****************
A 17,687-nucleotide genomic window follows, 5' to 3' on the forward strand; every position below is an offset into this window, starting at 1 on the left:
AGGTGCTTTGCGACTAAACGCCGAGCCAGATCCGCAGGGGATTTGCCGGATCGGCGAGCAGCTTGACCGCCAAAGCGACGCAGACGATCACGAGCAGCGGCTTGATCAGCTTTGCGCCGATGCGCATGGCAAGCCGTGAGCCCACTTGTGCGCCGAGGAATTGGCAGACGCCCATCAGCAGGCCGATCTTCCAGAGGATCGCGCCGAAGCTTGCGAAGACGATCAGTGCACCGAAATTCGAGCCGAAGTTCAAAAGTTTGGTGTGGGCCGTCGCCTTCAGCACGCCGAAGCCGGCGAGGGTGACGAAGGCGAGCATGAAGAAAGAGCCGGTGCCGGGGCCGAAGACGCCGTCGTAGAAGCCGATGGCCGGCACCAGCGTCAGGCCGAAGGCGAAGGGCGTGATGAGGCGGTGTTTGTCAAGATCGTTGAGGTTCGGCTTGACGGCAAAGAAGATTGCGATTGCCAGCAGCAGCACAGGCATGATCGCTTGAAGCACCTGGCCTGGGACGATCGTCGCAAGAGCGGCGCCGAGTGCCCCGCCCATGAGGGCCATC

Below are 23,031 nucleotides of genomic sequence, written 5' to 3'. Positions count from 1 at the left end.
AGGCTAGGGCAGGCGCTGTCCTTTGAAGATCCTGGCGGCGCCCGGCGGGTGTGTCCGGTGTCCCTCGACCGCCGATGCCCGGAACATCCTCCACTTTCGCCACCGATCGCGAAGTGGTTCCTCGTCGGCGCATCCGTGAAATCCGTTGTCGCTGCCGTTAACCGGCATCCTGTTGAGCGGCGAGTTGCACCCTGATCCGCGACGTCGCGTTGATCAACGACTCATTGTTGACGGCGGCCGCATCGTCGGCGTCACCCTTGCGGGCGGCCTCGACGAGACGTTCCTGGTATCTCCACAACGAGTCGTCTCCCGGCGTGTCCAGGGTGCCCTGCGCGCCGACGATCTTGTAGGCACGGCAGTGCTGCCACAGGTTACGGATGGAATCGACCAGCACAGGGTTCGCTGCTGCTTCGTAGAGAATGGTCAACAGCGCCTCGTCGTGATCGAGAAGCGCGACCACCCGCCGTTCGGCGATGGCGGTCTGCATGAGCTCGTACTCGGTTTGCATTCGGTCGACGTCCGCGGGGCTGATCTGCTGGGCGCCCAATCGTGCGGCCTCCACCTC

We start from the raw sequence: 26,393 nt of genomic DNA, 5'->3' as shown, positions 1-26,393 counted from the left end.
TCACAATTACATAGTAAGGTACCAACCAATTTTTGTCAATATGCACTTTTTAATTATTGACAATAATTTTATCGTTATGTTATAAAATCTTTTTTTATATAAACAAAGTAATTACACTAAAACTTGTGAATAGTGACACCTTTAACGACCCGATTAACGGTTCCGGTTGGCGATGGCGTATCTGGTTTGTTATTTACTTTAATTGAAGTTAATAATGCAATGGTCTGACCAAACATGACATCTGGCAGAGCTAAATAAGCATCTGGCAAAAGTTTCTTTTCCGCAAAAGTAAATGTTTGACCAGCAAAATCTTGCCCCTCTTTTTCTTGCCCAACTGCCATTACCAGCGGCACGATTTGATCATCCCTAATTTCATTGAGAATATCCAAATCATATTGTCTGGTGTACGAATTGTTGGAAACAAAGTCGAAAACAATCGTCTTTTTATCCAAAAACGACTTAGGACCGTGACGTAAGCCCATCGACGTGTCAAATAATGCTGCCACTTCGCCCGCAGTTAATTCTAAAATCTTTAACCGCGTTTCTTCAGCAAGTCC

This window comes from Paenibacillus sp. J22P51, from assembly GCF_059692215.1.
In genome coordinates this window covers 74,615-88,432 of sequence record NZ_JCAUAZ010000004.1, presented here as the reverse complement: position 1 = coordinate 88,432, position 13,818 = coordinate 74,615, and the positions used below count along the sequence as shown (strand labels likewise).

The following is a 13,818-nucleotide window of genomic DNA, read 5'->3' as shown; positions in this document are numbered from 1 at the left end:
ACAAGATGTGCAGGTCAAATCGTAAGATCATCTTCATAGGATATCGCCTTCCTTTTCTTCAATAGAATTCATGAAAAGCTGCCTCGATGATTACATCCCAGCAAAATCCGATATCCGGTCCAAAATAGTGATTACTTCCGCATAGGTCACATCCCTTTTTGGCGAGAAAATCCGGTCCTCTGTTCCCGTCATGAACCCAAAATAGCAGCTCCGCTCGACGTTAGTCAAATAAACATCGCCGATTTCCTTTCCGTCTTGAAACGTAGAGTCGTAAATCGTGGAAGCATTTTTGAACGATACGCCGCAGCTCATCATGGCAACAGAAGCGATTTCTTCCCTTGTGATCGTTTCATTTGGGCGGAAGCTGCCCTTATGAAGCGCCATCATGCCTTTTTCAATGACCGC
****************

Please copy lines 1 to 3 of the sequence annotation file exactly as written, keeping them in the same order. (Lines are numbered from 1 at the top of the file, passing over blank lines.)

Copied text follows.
A 17,687-nucleotide genomic window follows, 5' to 3' on the forward strand; every position below is an offset into this window, starting at 1 on the left:
AGGTGCTTTGCGACTAAACGCCGAGCCAGATCCGCAGGGGATTTGCCGGATCGGCGAGCAGCTTGACCGCCAAAGCGACGCAGACGATCACGAGCAGCGGCTTGATCAGCTTTGCGCCGATGCGCATGGCAAGCCGTGAGCCCACTTGTGCGCCGAGGAATTGGCAGACGCCCATCAGCAGGCCGATCTTCCAGAGGATCGCGCCGAAGCTTGCGAAGACGATCAGTGCACCGAAATTCGAGCCGAAGTTCAAAAGTTTGGTGTGGGCCGTCGCCTTCAGCACGCCGAAGCCGGCGAGGGTGACGAAGGCGAGCATGAAGAAAGAGCCGGTGCCGGGGCCGAAGACGCCGTCGTAGAAGCCGATGGCCGGCACCAGCGTCAGGCCGAAGGCGAAGGGCGTGATGAGGCGGTGTTTGTCAAGATCGTTGAGGTTCGGCTTGACGGCAAAGAAGATTGCGATTGCCAGCAGCAGCACAGGCATGATCGCTTGAAGCACCTGGCCTGGGACGATCGTCGCAAGAGCGGCGCCGAGTGCCCCGCCCATGAGGGCCATC

Below are 23,031 nucleotides of genomic sequence, written 5' to 3'. Positions count from 1 at the left end.